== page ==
Antioch Man Works to Recover from Spinal Cord Injury

Article excerpt

Byline: Lee A. Litas

He never even knew what a quadriplegic was, but for 36-year-old Antioch resident Eric Knutson that knowledge came with a price.

On July 8, 2007, while hosting a party for his wife, Jacqui Barabas, at his childhood home on the Chain-O-Lakes, Knutson dove off a tree swing and into the water effectively breaking his C-4 spinal vertebrae which left him paralyzed and unable to move from the neck down.

"I saw a flash of light and I tried to get up out of the water, but I couldn't move anything but my head. It was pretty scary," recalled Knutson.

Barabas immediately jumped into the water, turned him over and held him until the ambulance arrived. Knutson was airlifted to the Froedtert Spinal Cord Injury Center at the Medical College of Wisconsin in Milwaukee. After reviewing his X-rays, the doctors broke the devastating news.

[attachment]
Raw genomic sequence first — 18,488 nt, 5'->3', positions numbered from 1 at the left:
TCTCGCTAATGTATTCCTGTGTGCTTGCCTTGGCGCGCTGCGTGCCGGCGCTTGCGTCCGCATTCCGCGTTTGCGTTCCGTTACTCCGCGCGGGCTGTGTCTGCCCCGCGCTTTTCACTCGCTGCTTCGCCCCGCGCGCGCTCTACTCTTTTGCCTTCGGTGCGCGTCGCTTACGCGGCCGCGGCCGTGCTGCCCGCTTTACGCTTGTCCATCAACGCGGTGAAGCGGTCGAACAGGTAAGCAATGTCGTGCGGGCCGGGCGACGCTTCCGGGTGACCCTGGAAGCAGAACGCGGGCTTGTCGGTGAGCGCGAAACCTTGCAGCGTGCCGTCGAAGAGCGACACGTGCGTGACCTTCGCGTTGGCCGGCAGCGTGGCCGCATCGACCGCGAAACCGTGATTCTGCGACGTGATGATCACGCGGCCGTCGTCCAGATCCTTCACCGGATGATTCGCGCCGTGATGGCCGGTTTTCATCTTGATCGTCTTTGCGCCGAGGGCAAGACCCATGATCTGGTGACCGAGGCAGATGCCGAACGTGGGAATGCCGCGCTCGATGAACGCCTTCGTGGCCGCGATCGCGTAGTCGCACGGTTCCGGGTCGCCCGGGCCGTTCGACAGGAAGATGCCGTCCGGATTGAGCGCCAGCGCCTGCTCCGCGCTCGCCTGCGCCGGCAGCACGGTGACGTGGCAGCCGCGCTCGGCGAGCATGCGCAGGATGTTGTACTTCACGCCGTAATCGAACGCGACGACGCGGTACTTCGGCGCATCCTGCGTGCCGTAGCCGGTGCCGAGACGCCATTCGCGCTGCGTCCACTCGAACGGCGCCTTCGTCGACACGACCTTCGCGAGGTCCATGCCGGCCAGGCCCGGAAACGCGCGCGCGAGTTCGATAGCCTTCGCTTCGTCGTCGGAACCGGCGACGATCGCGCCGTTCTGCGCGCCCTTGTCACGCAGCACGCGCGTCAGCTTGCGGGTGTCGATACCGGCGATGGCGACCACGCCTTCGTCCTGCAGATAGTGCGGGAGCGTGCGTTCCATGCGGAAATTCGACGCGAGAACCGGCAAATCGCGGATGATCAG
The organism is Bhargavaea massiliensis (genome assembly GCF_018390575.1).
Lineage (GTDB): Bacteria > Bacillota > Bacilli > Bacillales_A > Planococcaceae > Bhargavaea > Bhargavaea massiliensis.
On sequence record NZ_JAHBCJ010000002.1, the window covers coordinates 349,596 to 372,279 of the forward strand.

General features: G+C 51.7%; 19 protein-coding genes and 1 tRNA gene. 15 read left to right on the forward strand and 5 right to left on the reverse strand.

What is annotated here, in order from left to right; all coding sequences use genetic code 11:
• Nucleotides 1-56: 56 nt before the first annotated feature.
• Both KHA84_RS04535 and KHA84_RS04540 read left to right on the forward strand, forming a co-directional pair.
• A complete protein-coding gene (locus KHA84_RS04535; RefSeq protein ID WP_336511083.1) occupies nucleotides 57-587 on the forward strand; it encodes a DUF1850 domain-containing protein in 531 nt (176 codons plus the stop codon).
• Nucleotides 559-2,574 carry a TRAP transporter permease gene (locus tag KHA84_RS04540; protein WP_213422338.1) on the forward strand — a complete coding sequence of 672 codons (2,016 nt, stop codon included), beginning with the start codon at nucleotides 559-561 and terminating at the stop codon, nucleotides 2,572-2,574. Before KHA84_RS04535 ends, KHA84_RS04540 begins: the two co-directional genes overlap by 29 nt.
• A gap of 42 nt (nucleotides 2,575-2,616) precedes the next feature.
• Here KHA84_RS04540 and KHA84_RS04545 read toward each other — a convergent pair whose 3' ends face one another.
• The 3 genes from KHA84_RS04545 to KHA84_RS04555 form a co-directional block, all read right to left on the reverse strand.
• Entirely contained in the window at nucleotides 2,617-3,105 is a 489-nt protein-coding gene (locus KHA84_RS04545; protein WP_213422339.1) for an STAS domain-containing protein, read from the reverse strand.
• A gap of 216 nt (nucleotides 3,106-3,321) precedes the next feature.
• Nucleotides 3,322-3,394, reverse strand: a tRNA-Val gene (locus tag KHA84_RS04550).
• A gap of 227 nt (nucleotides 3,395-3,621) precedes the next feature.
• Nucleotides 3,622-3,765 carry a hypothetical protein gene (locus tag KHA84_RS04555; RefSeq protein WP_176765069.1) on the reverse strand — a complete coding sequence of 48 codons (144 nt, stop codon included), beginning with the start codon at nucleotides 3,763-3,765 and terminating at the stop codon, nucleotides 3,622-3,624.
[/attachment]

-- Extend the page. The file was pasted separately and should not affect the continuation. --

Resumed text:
"They told us he would never walk again; that he was lucky to be alive because just a fraction of an inch higher and his windpipe would have been crushed," said Barabas who describes Knutson as the ever "energetic, do-it-yourself kind of guy" who had enjoyed an active lifestyle prior to the accident, playing soccer and keeping up with his 8-year-old daughter, Jenna.

Following eight grueling hours on the operating table where the doctors fused his second vertebrae to his sixth using two titanium rods, Knutson spent three weeks recovering in the Neural Intensive Care Unit and then an additional six weeks at the Froedtert rehabilitation center.

During Knutson's recovery, a minor miracle happened; he started to get some feeling back in his limbs. This led the doctors to reclassify him as an "incomplete" spinal cord injury case.

According to the American Spinal Injury Association Impairment Scale, people with complete injuries, those consisting of complete loss of muscle control and sensation and no motor or sensory function, may recover, on average, only 8 percent of their lost function. …